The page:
>> functionality also require memory management and I/O management.

    >
    > OK, call me stupid. Aren't those core duties of the OS?


    That depends on who designed the OS and what design criteria were
    applied. Certainly early versions of UNIX, VMS, and many other OS
    did not limit CPU useage to a percentage (as discussed earlier in
    this thread), nor I/O throughput.

    VMS always had limited cpu priority, memory useage, and I/O queuing on a
    per process basis. Prioritizing I/O and limiting cpu on a percentage
    basis per process came later.

    Early UNIX limited some kinds of memory use but not others. I don't
    recall seeing any limits on I/O, but some UNIX may have them now.

    RTOS, like VxWorks, tend not to limit anything, it's up to the system
    level design to make sure things work, but individual users aren't
    generally a problem.


  5. Re: Wonderful things happen to an OS when it has an internal champion

    In article <1187701306.640606.132370@k79g2000hse.googlegroups. com>, Andrew writes:

    > It has been possible to add classes to the UNIX scheduler since at
    > least the introduction of Solaris 2.0 in 1992. However few if any
    > customers mad use of this until Sun introduced a fairshare scheduler
    > and supporting tools in Solaris 9.
    >
    > As a matter of interest does OpenVMS provide support for fairshare
    > scheduling?


    Certainly VMS does not provide anything using the Solaris trade name
    for the feature, but there is great depth in the capability that has
    been there longest (since VMS V6.0) is described at:

    http://h71000.www7.hp.com/doc/83FINA...9.html#jun_469

    You can roll anything you want, or use the more limited semantics of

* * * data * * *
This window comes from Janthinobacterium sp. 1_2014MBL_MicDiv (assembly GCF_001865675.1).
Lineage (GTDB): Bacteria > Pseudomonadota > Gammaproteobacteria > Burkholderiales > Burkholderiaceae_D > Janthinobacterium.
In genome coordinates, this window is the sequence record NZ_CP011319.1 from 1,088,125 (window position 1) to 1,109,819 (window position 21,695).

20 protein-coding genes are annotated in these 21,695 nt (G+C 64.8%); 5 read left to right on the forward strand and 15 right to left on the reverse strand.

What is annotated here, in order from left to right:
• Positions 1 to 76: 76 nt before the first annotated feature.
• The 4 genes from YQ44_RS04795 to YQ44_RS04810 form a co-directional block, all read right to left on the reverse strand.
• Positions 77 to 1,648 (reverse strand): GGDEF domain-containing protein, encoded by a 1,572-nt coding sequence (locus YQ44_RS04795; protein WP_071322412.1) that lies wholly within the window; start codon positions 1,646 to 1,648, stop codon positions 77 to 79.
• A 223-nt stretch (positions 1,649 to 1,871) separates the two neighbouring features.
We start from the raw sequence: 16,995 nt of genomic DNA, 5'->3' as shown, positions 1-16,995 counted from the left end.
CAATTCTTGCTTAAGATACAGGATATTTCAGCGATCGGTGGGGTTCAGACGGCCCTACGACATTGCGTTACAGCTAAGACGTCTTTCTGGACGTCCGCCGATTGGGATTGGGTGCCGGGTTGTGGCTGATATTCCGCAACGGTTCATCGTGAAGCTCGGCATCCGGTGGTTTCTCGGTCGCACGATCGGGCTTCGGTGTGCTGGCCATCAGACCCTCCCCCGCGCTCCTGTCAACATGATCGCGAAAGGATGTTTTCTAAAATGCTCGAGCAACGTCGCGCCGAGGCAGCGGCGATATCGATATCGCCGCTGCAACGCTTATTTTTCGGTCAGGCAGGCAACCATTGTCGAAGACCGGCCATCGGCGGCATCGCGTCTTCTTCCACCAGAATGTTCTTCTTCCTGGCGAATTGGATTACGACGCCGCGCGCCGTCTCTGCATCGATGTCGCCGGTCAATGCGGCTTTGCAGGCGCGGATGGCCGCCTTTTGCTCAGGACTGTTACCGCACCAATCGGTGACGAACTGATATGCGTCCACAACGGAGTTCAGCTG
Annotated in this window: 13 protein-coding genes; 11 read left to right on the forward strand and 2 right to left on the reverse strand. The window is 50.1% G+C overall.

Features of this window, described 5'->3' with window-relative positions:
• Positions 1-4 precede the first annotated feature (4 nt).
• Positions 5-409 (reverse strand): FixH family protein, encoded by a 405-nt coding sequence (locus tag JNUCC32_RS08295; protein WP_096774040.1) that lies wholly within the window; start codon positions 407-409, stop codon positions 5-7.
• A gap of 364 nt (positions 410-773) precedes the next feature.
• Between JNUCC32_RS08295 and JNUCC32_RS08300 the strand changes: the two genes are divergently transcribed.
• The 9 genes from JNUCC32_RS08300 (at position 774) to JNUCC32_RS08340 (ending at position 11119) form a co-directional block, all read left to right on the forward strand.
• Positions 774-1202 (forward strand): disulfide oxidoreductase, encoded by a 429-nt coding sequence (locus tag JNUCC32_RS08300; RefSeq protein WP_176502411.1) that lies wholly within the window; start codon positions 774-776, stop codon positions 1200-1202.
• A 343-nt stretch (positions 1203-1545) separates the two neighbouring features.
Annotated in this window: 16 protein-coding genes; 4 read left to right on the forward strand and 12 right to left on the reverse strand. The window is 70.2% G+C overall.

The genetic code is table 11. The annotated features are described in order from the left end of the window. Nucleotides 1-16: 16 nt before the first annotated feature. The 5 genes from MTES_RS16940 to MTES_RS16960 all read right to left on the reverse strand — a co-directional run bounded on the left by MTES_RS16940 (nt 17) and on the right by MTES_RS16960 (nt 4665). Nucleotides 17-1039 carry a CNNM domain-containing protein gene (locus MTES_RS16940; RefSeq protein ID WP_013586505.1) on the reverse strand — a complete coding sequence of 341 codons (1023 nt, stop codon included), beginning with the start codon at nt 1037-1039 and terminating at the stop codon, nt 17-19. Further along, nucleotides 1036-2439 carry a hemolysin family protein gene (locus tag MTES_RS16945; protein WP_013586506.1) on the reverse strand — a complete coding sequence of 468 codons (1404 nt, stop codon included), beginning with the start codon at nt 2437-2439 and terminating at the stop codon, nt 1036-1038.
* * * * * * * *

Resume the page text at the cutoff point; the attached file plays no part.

the command line interface.

    I don't know what percentage of VMS sites use class scheduling.
    I have a feeling that HP does not know either. That is always
    a problem with things that do not involve an extra license :-)

  6. Re: Wonderful things happen to an OS when it has an internal champion

    On 08/21/07 11:29, Bob Koehler wrote:
    > In article , Ron Johnson writes:
    >> On 08/21/07 06:26, Andrew wrote:
    >> [snip]
    >>> Limiting CPU resources on an app/user basis is only one small aspect
    >>> of workload management. Most commercial customers who use this kind of
    >>> functionality also require memory management and I/O management.

    >> OK, call me stupid. Aren't those core duties of the OS?

    >
    > That depends on who designed the OS and what design criteria were
    > applied. Certainly early versions of UNIX, VMS, and many other OS
    > did not limit CPU useage to a percentage (as discussed earlier in
    > this thread), nor I/O throughput.
    >
    > VMS always had limited cpu priority, memory useage, and I/O queuing on a
    > per process basis. Prioritizing I/O and limiting cpu on a percentage
    > basis per process came later.


    Oh, I see what he meant by "memory management and I/O management".
    He really meant quotas, priorities, etc.

    > Early UNIX limited some kinds of memory use but not others. I don't
    > recall seeing any limits on I/O, but some UNIX may have them now.
    >
    > RTOS, like VxWorks, tend not to limit anything, it's up to the system
    > level design to make sure things work, but individual users aren't
    > generally a problem.
    >



    --
    Ron Johnson, Jr.
    Jefferson LA USA

    Give a man a fish, and he eats for a day.
    Hit him with a fish, and he goes away for good!